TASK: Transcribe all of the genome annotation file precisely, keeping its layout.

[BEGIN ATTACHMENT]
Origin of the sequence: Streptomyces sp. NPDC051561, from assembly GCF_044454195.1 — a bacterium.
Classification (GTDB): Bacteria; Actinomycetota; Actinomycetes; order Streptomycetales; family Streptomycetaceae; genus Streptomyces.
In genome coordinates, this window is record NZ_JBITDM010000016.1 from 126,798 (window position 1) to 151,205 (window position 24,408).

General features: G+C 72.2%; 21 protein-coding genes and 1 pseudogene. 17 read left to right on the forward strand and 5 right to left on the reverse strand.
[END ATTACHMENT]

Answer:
Origin of the sequence: Streptomyces sp. NPDC051561, from assembly GCF_044454195.1 — a bacterium.
Classification (GTDB): Bacteria; Actinomycetota; Actinomycetes; order Streptomycetales; family Streptomycetaceae; genus Streptomyces.
In genome coordinates, this window is record NZ_JBITDM010000016.1 from 126,798 (window position 1) to 151,205 (window position 24,408).

General features: G+C 72.2%; 21 protein-coding genes and 1 pseudogene. 17 read left to right on the forward strand and 5 right to left on the reverse strand.